Moreover, a character inspired by King Zog actually showed up in the Tintin series: King Muskar XII of Syldavia.

    On the other hand, King Farouk was far more French than he was Albanian. His great-great-grandfather, Muhammad Ali Pasha, appears to be the only source of Albanian ancestry in his family tree.

  55. marie-lucie says

    JC: Famous Belgians, some of whom predate Belgium: Charles V, …

    What makes Charles V Belgian (more particularly Flemish ?) rather than Austrian, Spanish, etc?

  56. David Eddyshaw says

    The updated version of the panels from Tintin au Congo that Brett links to is actually worse than the original in terms of offensiveness, I’d say. The original is at least a little reminiscent of the French colonial idea (at its best) that genetics has nothing to do with Frenchness, so there is nothing problematic or paradoxical about the idea that one might be a black Frenchman; the update implies that school-age Africans might be unable to add two and two. Hergé was right: it’s not really redeemable. Credit to him for seeing it.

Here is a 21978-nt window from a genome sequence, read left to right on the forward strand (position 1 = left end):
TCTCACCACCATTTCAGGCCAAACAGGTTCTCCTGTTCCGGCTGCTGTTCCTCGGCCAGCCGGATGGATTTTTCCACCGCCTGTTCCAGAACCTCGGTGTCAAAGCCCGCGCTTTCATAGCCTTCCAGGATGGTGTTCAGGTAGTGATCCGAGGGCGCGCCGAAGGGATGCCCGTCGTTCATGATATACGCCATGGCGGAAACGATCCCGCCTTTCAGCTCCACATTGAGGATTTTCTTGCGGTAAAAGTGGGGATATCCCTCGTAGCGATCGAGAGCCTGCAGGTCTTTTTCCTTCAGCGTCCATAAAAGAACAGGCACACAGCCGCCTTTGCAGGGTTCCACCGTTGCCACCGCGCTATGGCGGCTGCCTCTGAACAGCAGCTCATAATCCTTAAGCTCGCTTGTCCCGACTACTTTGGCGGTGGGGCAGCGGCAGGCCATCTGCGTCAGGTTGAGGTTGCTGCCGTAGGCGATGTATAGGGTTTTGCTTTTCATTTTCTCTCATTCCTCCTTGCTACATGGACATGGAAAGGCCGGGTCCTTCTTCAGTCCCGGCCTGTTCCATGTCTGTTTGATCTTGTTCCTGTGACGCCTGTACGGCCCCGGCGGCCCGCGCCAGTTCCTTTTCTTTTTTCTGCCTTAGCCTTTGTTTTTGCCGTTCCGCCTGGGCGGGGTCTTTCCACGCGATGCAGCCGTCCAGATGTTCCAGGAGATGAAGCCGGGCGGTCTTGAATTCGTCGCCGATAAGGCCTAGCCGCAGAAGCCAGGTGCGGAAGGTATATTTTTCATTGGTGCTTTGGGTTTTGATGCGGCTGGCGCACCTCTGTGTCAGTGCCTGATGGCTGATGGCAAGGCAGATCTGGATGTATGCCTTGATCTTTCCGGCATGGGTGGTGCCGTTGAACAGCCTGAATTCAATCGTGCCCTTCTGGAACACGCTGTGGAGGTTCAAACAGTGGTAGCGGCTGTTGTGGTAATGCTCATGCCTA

Milou does not come out well of these strips … I have to say he shows stereotypical fox terrier attitudes.

  57. What makes Charles V Belgian (more particularly Flemish ?) rather than Austrian, Spanish, etc?

    He was born in Ghent, which was and is in Flanders.

  58. Salvatore Adamo, Tombe La Niege

  59. Jen in Edinburgh says

    He was born in Ghent, which was and is in Flanders.

    Does that make John of Gaunt a Memorable Belgian, then?

  60. since the Napoleonic wars
    Actually, even later – Belgium seceded from the Netherlands in 1830, when Nappy was already dead for almost a decade.
    le plat pays qui est le mien
    I always planned to finally read Asterix in French. I really have to get around to that now.

  61. Trond Engen says